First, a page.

Words that sound and are sometimes spelt alike (known as homonyms) are common sources of grammatical errors.
‘Your’ and ‘you’re’ are words that can often be used incorrectly. So, what’s the difference? Here’s an easy tip to get it right.
When to use your or you’re
- Your is a possessive pronoun.
- You’re is a contraction of “you are”.
When in doubt about whether or not you’re using “you’re” correctly, simply expand the contraction and read the sentence out using complete words.
For example, “You’re car needs a clean” is more obviously incorrect if you spell it out as “You are car needs a clean” and “Your car needs a clean” becomes a more obvious choice.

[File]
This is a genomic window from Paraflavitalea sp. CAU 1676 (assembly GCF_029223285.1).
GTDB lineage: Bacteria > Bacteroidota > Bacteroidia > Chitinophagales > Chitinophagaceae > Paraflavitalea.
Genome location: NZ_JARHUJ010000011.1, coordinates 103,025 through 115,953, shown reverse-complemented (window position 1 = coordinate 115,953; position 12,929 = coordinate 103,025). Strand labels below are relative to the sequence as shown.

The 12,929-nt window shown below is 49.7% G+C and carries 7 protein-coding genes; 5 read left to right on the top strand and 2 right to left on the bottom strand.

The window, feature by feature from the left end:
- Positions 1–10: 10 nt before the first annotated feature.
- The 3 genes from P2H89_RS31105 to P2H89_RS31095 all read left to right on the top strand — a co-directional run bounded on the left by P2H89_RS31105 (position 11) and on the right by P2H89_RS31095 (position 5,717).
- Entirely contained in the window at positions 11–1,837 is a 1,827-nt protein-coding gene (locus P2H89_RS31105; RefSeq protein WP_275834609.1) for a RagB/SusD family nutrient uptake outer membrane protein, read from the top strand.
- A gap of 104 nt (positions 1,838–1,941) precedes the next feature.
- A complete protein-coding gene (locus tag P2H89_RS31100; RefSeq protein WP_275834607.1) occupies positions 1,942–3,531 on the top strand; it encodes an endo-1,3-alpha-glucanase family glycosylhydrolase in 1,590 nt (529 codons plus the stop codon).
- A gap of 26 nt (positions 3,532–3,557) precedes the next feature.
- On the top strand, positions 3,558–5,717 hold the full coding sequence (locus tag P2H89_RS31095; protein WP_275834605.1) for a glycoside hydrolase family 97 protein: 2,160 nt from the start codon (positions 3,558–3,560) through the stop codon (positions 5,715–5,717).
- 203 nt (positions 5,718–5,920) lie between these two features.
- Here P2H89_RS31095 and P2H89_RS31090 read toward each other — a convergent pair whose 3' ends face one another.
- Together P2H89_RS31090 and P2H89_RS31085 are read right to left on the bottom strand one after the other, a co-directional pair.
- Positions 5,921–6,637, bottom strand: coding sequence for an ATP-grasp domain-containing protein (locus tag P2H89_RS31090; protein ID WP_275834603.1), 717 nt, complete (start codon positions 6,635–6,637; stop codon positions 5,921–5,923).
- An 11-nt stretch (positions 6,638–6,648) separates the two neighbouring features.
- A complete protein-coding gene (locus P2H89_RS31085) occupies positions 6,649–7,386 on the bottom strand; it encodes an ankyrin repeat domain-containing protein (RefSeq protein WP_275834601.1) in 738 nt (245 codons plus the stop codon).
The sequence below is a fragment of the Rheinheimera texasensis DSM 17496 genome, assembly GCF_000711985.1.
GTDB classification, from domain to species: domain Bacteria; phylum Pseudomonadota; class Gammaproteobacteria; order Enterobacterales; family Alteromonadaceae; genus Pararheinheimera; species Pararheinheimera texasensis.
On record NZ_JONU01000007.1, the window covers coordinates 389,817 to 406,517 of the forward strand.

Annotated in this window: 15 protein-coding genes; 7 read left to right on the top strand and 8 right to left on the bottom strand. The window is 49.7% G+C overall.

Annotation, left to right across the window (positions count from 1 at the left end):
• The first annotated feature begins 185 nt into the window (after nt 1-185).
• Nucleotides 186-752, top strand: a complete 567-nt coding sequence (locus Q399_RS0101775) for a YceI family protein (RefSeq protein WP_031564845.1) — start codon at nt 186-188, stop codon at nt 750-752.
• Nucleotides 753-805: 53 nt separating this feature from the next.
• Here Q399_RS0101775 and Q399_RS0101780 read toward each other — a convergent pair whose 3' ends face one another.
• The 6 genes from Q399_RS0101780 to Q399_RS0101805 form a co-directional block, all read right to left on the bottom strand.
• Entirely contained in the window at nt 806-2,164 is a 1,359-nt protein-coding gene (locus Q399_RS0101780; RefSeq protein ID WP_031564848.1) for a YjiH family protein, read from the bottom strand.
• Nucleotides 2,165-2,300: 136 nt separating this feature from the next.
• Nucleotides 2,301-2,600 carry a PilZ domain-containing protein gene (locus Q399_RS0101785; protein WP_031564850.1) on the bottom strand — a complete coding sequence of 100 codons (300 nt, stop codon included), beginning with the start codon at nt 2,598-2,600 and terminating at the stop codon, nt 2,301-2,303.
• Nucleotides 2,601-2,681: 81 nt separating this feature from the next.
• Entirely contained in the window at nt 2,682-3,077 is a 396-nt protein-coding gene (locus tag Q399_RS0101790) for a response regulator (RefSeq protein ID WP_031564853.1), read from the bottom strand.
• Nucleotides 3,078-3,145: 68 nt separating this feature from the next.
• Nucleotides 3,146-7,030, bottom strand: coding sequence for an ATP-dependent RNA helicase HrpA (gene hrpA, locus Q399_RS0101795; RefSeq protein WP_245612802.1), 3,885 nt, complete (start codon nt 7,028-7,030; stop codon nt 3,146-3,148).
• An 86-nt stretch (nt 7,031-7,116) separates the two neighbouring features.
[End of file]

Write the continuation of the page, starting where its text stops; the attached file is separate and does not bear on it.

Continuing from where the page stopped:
“Your nearly there” is more obviously incorrect if you say the sentence in full as “You are nearly there”, which is abbreviated to “You’re nearly there”.
Try this tip next time you’re (you are) unsure of which word to use.